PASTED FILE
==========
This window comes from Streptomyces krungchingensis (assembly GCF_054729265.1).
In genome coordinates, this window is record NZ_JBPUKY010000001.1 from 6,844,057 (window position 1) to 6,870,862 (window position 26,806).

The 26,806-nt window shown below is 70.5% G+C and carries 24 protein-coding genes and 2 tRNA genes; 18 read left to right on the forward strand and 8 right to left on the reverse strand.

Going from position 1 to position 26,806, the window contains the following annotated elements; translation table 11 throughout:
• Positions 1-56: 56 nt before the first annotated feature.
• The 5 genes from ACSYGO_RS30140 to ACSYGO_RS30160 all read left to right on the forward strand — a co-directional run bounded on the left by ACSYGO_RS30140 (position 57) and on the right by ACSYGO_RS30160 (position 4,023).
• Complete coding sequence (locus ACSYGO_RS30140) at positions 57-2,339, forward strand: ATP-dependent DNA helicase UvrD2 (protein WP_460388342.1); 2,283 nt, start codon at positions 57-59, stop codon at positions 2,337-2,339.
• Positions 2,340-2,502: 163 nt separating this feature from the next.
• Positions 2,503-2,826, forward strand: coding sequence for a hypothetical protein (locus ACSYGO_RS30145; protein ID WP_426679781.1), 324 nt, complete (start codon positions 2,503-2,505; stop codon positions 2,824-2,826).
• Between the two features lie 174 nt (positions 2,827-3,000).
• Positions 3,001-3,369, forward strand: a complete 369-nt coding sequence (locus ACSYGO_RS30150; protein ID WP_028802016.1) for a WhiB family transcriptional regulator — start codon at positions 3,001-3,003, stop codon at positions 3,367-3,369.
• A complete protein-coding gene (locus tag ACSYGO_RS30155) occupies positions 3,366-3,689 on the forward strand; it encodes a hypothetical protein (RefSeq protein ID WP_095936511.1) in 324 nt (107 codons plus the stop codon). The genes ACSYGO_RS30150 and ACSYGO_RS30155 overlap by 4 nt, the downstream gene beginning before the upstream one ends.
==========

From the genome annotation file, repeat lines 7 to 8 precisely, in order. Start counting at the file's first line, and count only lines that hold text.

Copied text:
• Complete coding sequence (locus ACSYGO_RS30140) at positions 57-2,339, forward strand: ATP-dependent DNA helicase UvrD2 (protein WP_460388342.1); 2,283 nt, start codon at positions 57-59, stop codon at positions 2,337-2,339.
• Positions 2,340-2,502: 163 nt separating this feature from the next.